Oscar Predictions: Best Director, Best Screenplay and Best Picture
There's a running theme as we wrap up the major categories for this year's Academy Awards: "Slumdog Millionaire." A fantastic achievement in filmmaking, marketing and Oscar campaigning, the almost tossed away Fox Searchlight and Warner Bros. picture is on its way to making Hollywood history. But first, let's take a look at the filmmakers behind the Best Picture nominees.
The nominees are....
Danny Boyle, "Slumdog Millionaire"
Lowdown: You try and shoot an entire film in Mumbai.
David Fincher, "The Curious Case of Benjamin Button"
Lowdown: A more conservative approach for the groundbreaking director, but couldn't bring the heart.
Stephen Daldry, "The Reader"
Lowdown: Two movies, two Oscar nods.
Ron Howard, "Frost/Nixon"
Lowdown: Arguably, his best film.
Gus Van Sant, "Milk"
Lowdown: Did the most with the weakest script and pulled out the best performances overall from his actors, but couldn't overcome the film's problematic third act.
This category comes down to two directors whose films have inspired countless imitators in the world of film, TV and music videos. Both are well on their way to lifetime achievement awards, but this year is different. Fincher oversaw an amazing technical production, but Boyle pulled out charismatic performances from young kids from the slums of Mumbai. It's hard to compare, but the love for "Slumdog" will give Boyle the bump.
Winner: Danny Boyle, "Slumdog Millionaire"
The nominees are....
"Frozen River," Written by Courtney Hunt
Lowdown: A clear example of sending out your screeners as early as possible.
"Happy-Go-Lucky," Written by Mike Leigh
Lowdown: Well respected enough to continually receive nominations, but still hasn't won.
"In Bruges," Written by Martin McDonagh
Lowdown: A sign the movie could have been more of a player overall and was seriously underestimated by its studio.
"Milk," Written by Dustin Lance Black
Lowdown: He helped bring the story to the screen. That might be enough.
"WALL-E," Screenplay by Andrew Stanton, Jim Reardon, Original story by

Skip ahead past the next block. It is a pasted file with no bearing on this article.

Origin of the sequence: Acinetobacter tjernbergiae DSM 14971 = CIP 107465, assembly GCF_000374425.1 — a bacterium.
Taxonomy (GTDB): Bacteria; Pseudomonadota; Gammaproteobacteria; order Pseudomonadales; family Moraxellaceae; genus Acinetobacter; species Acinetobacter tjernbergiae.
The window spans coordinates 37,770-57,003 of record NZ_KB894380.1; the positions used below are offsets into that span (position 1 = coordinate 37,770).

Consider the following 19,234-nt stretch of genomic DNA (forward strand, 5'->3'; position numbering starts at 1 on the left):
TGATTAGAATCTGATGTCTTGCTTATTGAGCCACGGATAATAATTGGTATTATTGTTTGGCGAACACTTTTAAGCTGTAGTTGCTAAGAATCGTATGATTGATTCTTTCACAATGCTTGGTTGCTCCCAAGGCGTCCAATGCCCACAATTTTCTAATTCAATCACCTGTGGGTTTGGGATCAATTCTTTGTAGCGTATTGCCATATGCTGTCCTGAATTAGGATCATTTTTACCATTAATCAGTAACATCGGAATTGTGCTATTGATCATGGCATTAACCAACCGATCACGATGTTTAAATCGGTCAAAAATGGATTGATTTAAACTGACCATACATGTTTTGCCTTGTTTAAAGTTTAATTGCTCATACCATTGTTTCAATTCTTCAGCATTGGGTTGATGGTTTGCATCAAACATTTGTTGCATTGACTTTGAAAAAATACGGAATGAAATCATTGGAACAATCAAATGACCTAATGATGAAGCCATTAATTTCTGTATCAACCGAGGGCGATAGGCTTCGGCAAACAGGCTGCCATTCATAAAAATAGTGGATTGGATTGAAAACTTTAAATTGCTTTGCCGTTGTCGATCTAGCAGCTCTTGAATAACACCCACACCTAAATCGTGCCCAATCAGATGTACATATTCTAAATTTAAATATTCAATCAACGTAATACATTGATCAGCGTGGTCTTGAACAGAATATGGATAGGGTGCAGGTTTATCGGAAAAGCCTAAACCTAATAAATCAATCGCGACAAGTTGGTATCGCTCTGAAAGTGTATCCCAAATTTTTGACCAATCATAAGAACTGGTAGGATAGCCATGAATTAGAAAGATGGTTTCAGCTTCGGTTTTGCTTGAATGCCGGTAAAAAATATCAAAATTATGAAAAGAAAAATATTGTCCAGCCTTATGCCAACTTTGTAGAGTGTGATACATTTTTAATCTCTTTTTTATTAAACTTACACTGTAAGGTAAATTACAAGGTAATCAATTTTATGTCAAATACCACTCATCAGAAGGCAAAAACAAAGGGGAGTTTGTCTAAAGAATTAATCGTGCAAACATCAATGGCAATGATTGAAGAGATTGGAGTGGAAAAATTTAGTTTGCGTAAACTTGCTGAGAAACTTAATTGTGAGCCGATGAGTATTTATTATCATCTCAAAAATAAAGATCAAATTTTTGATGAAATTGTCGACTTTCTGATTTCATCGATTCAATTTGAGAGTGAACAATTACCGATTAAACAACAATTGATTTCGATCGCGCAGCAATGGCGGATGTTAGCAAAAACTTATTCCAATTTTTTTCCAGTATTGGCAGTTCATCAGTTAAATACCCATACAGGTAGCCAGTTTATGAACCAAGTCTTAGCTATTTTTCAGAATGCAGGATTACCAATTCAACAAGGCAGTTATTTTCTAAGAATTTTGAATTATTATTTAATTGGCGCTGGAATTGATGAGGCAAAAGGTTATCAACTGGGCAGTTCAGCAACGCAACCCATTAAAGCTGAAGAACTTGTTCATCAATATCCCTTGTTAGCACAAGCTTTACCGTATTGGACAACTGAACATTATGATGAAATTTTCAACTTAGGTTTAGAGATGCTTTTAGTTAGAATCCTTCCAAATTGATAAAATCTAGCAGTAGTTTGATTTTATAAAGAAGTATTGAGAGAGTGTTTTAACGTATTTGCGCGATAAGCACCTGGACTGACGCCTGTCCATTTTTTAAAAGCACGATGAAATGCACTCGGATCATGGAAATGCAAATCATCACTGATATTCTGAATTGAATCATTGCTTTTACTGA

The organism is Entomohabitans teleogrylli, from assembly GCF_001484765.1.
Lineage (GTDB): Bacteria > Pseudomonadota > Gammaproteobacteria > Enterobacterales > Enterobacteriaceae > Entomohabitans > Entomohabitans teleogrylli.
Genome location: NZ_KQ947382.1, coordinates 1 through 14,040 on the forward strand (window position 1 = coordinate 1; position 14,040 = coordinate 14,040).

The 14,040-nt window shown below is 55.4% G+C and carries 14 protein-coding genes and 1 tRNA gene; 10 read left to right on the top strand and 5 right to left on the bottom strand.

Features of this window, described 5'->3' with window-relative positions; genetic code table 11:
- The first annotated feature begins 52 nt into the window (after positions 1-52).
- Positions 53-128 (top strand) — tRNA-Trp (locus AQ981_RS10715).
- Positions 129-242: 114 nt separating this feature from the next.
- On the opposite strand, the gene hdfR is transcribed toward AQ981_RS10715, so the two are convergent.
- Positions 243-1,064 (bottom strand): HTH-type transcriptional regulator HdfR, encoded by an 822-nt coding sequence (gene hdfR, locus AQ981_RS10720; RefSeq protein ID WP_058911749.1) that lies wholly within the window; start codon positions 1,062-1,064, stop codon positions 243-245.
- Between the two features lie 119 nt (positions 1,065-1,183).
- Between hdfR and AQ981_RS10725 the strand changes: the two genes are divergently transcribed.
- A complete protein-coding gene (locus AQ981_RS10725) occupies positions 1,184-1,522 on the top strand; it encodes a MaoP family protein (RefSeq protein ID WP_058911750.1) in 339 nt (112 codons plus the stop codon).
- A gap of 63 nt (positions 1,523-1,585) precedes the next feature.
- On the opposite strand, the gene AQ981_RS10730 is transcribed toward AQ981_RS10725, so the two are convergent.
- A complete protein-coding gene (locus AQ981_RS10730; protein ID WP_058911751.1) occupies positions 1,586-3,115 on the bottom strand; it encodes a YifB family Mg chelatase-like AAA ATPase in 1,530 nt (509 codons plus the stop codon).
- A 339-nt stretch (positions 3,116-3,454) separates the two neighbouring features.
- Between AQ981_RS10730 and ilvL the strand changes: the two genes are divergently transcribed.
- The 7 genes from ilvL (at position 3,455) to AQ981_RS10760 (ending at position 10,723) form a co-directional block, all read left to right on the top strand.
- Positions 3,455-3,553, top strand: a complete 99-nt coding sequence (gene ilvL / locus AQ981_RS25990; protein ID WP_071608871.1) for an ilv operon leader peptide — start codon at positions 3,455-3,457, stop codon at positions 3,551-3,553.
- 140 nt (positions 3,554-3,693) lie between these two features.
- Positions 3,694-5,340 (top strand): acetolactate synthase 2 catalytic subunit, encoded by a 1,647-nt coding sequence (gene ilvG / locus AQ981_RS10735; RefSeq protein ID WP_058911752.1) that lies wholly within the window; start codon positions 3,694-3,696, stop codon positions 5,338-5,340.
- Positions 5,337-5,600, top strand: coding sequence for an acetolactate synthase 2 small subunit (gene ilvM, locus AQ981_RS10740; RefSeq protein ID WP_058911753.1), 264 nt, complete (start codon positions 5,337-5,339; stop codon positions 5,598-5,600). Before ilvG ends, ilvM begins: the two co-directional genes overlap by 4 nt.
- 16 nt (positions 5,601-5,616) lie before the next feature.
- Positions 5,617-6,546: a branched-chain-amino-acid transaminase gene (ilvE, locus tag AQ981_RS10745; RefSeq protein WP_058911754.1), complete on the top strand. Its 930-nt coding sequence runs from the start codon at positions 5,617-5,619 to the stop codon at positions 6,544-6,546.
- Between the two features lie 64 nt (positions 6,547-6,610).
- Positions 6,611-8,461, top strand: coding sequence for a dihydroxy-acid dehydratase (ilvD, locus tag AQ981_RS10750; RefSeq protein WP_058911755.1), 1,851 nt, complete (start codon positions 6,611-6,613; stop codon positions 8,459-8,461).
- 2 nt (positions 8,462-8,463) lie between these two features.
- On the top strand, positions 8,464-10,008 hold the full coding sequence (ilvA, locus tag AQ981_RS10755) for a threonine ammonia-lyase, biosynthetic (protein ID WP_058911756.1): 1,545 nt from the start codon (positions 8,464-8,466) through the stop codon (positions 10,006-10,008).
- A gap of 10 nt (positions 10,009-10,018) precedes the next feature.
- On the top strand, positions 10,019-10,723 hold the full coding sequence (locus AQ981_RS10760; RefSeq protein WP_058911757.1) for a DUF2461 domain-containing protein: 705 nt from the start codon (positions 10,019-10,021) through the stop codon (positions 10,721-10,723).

Andrew Stanton, Pete Docter
Lowdown: Wonderful story, but will lack of dialogue in first act and the fact it's animated hurt it?
Almost every filmmaker or screenwriter you speak to in town agrees the power of "Milk" lies in Gus Van Sant's direction, not the Black's conventional screenplay. However, this year's crop of original screenplay candidates has always been weak and Black has received a lot of love for helping get "Milk" off the ground. Especially considering a competing project, "The Mayor of Castro Street" spent over 15 years in development and still couldn't get made. "WALL-E" may be more deserving artistically than "Milk," but it's hard to see it upsetting at this point.
Winner:"Milk," Written by Dustin Lance Black
The nominees are....
"The Curious Case of Benjamin Button," Screenplay by Eric Roth, Screen
story by Eric Roth and Robin Swicord
Lowdown: Based on the merits of the actual category, the adaptation of F. Scott Fitzgerald's short story should be the clear winner.
"Doubt," Written by John Patrick Shanley
Lowdown: Respect pt. 1, but probably shouldn't be here.
"Frost/Nixon," Screenplay by Peter Morgan
Lowdown: Respected pt. 2 and quite possibly an improvement on his play.
"The Reader," Screenplay by David Hare
Lowdown: Respected, pt. 3 and will win down the road.
"Slumdog Millionaire," Screenplay by Simon Beaufoy
Lowdown: Riding the "Slumdog" wave and not a bad script from a former nominee.
An incredibly competitive category that is actually ripe for an upset. Many are assuming the love for "Slumdog," which won the equivalent Writer's Guild Award, will win, but don't be surprised if "Button" or even "Frost/Nixon" sneak in and win. And yet, that's still a fairly long shot at this point.
Winner: "Slumdog Millionaire," Screenplay by Simon Beaufoy
The nominees are....
Lowdown: And to think Warner Bros. was ready to send this film straight to DVD.
"The Curious Case of Benjamin Button"
Lowdown: Technical and artistic achievement, but couldn't overcome the missing emotional impact.
Lowdown: Picture will be more appreciated as the years pass. If Miramax had released this (ironically), critical reception and box office would have been stronger.
Lowdown: The movie may have had more of an impact if it was released during Bush's last term.
Lowdown: An important civil rights dealer finally gets his due. Everyone associated should be happy that important feat was accomplished.
I've witnessed spontaneous standing ovations for films such as "Dreamgirls," but when I saw the audience at "Slumdog's" premiere at the Toronto Film Festival last September start to clap along to "Jai Ho" as the credits rolled, this writer knew "Millionaire" was in the final five. What was so surprising is just how much of a crowd-pleasing hit the movie has become. The inspirational story crossed multi-cultural lines during trying times here and abroad and cemented itself as the clear frontrunner. Yes, "change" hasn't just come to Washington.
Winner: "Slumdog Millionaire"
As we countdown to the biggest night of the year, here's the rundown of even more Oscar content this week on HitFix:
Monday: Best Supporting Actress and Best Supporting Actor
Tuesday: Best Actor
Wednesday: Best Actress
Saturday: Coverage of The Spirit Awards, where Hollywood honors its Indie brethren.
Sunday: Breaking coverage of the 81st Academy Awards with red carpet galleries, winners, running blog and the ever-popular wrap "Best and Worst" of the show.
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